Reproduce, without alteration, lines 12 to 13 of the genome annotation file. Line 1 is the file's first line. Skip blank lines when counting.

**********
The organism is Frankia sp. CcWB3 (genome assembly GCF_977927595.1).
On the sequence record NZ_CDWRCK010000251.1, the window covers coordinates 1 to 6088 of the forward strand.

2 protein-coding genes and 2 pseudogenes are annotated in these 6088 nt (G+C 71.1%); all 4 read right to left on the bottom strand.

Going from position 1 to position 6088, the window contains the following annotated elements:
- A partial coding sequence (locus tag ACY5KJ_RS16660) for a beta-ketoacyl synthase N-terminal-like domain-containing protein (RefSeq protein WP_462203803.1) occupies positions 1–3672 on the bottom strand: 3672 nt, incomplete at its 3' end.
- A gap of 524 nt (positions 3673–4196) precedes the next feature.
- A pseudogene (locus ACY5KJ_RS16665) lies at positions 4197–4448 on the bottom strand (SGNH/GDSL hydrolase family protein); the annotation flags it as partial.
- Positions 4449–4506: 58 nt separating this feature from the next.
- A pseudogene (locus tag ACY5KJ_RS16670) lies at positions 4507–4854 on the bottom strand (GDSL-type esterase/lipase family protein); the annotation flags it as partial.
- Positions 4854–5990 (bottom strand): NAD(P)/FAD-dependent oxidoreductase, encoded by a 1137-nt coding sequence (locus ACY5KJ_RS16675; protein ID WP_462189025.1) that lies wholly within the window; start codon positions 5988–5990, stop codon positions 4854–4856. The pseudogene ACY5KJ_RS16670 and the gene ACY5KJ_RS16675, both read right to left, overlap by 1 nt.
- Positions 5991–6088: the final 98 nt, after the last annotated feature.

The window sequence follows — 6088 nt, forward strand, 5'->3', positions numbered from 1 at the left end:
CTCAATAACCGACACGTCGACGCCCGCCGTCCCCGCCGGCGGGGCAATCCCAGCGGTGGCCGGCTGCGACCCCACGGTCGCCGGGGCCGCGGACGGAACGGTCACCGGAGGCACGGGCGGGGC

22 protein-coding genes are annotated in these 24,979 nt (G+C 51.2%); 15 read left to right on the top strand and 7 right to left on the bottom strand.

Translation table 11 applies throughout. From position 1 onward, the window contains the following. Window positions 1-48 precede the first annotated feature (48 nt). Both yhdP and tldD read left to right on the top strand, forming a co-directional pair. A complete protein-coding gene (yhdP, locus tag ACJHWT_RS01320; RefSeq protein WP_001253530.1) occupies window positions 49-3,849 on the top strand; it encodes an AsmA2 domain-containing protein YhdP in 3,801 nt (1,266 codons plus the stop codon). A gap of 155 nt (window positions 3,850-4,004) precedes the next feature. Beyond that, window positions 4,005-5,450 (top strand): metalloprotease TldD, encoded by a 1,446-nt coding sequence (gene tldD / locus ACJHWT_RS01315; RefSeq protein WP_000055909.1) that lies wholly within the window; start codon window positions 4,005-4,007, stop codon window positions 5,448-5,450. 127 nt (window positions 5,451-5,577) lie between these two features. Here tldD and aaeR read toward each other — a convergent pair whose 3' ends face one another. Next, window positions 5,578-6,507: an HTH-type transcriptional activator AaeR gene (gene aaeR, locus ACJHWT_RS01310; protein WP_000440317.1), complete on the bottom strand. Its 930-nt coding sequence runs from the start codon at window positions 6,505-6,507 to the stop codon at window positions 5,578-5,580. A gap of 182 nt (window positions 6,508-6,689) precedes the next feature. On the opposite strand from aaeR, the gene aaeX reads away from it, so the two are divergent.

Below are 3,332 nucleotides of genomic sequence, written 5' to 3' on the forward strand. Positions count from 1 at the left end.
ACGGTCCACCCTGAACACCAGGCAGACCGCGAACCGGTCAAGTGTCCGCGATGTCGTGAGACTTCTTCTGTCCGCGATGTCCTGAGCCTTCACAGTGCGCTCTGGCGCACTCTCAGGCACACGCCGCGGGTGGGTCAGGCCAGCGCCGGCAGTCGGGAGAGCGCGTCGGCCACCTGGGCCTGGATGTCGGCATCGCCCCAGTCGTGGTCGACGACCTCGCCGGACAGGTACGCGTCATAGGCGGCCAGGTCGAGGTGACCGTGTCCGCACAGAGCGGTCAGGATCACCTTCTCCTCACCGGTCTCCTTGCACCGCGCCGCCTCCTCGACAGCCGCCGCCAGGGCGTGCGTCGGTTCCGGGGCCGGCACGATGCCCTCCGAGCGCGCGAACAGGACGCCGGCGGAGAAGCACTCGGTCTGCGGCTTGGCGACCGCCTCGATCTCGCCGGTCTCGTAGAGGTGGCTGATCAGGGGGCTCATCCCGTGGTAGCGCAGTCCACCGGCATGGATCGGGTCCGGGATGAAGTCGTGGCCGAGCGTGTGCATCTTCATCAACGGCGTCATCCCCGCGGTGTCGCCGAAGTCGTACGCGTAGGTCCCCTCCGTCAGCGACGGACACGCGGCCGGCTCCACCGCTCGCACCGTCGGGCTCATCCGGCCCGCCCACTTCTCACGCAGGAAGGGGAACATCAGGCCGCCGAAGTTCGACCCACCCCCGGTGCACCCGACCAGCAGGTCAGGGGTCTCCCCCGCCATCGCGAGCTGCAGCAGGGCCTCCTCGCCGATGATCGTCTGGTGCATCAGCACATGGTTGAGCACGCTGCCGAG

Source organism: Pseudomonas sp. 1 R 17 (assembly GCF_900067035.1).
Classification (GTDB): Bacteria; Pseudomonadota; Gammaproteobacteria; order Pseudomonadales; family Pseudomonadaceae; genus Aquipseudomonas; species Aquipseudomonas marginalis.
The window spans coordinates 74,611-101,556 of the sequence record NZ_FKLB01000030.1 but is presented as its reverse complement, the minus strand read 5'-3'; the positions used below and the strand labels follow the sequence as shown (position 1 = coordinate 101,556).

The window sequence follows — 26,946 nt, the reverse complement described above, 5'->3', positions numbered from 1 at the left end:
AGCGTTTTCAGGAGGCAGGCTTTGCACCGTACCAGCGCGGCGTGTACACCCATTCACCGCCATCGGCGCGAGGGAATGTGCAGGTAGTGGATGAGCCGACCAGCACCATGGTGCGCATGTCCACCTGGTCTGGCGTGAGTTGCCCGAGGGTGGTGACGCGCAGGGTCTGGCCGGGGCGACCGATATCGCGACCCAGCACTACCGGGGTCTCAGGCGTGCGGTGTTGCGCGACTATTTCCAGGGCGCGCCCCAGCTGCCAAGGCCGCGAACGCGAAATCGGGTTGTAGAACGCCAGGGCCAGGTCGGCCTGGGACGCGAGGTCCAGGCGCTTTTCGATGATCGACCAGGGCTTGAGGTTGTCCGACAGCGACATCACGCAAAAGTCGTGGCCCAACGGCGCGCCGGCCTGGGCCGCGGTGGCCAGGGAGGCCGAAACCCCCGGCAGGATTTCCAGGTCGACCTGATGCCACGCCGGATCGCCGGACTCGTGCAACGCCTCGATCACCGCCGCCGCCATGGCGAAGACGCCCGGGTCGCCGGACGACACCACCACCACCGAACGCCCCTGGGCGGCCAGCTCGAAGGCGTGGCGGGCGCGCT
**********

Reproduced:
The window sequence follows — 6088 nt, forward strand, 5'->3', positions numbered from 1 at the left end:
CTCAATAACCGACACGTCGACGCCCGCCGTCCCCGCCGGCGGGGCAATCCCAGCGGTGGCCGGCTGCGACCCCACGGTCGCCGGGGCCGCGGACGGAACGGTCACCGGAGGCACGGGCGGGGC